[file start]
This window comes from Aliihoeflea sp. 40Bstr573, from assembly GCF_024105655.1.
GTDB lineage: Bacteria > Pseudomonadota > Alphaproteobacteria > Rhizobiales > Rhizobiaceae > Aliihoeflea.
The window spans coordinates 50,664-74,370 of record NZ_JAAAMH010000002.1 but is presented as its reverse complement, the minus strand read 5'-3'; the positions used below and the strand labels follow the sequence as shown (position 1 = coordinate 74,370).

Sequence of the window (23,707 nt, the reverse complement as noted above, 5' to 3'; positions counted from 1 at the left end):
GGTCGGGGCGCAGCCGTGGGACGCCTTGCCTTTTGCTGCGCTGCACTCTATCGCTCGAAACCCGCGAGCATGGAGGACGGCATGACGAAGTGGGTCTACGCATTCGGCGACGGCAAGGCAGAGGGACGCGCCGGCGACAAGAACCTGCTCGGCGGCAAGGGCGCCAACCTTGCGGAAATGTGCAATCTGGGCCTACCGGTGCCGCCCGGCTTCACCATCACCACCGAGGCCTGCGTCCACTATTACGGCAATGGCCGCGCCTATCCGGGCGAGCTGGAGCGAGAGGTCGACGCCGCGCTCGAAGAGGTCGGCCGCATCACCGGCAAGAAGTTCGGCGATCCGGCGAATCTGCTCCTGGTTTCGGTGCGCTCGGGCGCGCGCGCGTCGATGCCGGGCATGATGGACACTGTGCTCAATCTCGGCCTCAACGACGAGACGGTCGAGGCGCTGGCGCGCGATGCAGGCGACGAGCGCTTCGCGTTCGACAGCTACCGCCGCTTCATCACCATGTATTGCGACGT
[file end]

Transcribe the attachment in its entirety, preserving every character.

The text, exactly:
This window comes from Aliihoeflea sp. 40Bstr573, from assembly GCF_024105655.1.
GTDB lineage: Bacteria > Pseudomonadota > Alphaproteobacteria > Rhizobiales > Rhizobiaceae > Aliihoeflea.
The window spans coordinates 50,664-74,370 of record NZ_JAAAMH010000002.1 but is presented as its reverse complement, the minus strand read 5'-3'; the positions used below and the strand labels follow the sequence as shown (position 1 = coordinate 74,370).

Sequence of the window (23,707 nt, the reverse complement as noted above, 5' to 3'; positions counted from 1 at the left end):
GGTCGGGGCGCAGCCGTGGGACGCCTTGCCTTTTGCTGCGCTGCACTCTATCGCTCGAAACCCGCGAGCATGGAGGACGGCATGACGAAGTGGGTCTACGCATTCGGCGACGGCAAGGCAGAGGGACGCGCCGGCGACAAGAACCTGCTCGGCGGCAAGGGCGCCAACCTTGCGGAAATGTGCAATCTGGGCCTACCGGTGCCGCCCGGCTTCACCATCACCACCGAGGCCTGCGTCCACTATTACGGCAATGGCCGCGCCTATCCGGGCGAGCTGGAGCGAGAGGTCGACGCCGCGCTCGAAGAGGTCGGCCGCATCACCGGCAAGAAGTTCGGCGATCCGGCGAATCTGCTCCTGGTTTCGGTGCGCTCGGGCGCGCGCGCGTCGATGCCGGGCATGATGGACACTGTGCTCAATCTCGGCCTCAACGACGAGACGGTCGAGGCGCTGGCGCGCGATGCAGGCGACGAGCGCTTCGCGTTCGACAGCTACCGCCGCTTCATCACCATGTATTGCGACGT